Kathryn McDonald, Cleveland State University: “Sebastian's Arrows: Understanding the Sacred”




6th Annual Conference on Medieval Studies (2008)

Plenary Speaker: Eve Salisbury, Associate Professor of English at Western Michigan University, "Anonymity, Attribution, and the Nearly Known: Medieval Authorship Revisited"

Session 1
Lynne Miles-Morillo, Purdue University, "The Hêliand and His hugi: Towards an Old Saxon Theory of Mind."
Daniel Brielmaier, University of Toronto, "Authority and Mediation in the Acallam na Senórach."
Richard Sévère, Purdue University, "Re-Writing Friendship: The Fear of Homoeroticism in Late Medieval Literature"

Session 2
William Hager, California State University – Long Beach, "Removal from the Court: The Displacement of Chevrefoil from the Tristan Legend."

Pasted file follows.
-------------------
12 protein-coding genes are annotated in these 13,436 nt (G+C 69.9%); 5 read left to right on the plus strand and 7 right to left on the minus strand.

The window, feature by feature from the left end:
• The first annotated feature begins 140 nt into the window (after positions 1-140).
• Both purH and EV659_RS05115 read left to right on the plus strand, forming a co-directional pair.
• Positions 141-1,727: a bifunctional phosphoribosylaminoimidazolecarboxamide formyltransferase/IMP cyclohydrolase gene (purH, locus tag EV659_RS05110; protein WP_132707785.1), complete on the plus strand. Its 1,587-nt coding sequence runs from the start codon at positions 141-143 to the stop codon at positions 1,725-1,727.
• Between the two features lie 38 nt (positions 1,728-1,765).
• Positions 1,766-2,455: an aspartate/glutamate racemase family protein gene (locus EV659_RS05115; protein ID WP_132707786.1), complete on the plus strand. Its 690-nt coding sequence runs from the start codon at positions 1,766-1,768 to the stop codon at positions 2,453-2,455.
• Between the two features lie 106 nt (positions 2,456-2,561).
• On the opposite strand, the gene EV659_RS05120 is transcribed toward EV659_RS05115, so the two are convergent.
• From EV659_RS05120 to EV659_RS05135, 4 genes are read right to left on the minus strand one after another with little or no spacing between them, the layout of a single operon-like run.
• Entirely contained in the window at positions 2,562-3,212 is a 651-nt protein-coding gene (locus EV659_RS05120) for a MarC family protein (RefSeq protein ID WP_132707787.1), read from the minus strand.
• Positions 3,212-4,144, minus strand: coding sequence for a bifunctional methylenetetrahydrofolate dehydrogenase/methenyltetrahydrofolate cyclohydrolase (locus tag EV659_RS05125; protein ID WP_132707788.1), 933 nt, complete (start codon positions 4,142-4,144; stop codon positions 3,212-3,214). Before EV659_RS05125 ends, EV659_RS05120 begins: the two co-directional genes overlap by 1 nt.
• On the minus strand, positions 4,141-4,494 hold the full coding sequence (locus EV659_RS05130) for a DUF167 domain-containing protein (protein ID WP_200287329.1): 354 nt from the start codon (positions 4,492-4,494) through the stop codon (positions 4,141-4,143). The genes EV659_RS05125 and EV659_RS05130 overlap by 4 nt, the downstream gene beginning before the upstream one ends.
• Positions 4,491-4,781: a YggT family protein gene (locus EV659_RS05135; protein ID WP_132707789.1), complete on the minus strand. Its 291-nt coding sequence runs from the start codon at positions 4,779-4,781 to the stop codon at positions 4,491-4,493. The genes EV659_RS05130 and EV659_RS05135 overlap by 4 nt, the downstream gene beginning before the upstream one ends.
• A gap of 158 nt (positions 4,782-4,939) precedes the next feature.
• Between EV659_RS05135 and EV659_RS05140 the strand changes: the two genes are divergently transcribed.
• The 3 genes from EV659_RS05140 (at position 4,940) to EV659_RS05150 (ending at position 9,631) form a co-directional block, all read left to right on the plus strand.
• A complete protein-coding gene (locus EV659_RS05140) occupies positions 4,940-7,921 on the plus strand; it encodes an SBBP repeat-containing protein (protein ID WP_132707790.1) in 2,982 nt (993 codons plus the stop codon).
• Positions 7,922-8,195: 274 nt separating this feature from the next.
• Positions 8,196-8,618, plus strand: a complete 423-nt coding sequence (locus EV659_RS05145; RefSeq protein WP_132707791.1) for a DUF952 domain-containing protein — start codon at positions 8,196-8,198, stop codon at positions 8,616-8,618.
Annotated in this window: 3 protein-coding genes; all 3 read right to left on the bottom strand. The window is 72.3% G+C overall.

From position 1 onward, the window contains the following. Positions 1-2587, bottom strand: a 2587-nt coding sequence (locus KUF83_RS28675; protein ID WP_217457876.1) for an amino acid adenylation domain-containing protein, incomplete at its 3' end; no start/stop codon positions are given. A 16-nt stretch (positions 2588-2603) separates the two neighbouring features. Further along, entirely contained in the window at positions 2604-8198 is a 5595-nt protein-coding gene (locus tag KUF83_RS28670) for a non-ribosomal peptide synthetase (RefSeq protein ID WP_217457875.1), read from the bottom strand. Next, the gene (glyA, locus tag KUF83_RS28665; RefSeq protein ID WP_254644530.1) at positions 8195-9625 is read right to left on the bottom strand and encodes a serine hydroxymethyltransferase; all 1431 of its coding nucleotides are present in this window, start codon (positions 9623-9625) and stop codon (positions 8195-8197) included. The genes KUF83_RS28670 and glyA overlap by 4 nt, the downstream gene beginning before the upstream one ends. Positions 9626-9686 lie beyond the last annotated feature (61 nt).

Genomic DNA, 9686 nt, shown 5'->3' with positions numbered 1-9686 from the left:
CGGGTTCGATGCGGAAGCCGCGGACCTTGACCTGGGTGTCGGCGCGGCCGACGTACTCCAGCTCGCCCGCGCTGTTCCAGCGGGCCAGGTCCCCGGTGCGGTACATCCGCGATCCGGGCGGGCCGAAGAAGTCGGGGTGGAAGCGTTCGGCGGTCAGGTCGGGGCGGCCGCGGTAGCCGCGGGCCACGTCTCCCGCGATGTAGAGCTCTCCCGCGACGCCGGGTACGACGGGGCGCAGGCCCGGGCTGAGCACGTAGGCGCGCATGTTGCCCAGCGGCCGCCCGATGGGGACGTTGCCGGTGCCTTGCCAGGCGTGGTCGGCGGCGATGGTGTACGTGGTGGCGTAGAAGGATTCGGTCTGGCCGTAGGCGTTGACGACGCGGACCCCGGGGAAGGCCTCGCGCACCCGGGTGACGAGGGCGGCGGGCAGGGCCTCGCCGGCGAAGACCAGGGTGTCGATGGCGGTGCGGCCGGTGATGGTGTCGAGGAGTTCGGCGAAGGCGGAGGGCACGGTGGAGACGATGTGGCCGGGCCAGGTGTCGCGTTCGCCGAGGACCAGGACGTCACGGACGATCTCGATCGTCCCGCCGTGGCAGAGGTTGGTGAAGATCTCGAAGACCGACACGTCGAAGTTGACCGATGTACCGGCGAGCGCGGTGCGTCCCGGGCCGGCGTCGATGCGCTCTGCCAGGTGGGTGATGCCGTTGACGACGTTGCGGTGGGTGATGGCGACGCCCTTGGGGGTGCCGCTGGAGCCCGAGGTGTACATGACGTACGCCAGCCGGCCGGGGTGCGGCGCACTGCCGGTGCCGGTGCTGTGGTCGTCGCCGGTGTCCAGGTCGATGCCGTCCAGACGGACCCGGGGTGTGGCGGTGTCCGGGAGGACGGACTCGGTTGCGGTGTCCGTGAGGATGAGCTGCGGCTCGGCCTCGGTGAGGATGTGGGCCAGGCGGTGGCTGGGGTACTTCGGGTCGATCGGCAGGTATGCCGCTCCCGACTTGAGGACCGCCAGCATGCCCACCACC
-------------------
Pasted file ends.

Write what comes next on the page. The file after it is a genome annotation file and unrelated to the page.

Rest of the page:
Arthur J. Russell, Western Michigan University, "Learning to Read Again: Sir Cleges and the Quest for Orthodox Readers."

Session 3
Diana M. Cervone, Indiana University – Bloomington, "Shaping Authorship through the Mise en Page of Christine de Pizan's Epistre Othea Manuscripts: The Importance of Blank Spaces"
Andrew B. Grubb, University of Connecticut, "Buildings as Authors? The Case of English Round Churches."

Session 4
Karen Knudson, Purdue University, "Sparring with Solomon: The Figure and Texts of King Solomon in the Canterbury Tales."
Jenny Lee, Northwestern University, "Ovid's Fama and Auctorite in Chaucer's The House of Fame."
Karen Robinson, Purdue University, "The Betrayal of Readers in the Legend of Good Women."

Session 5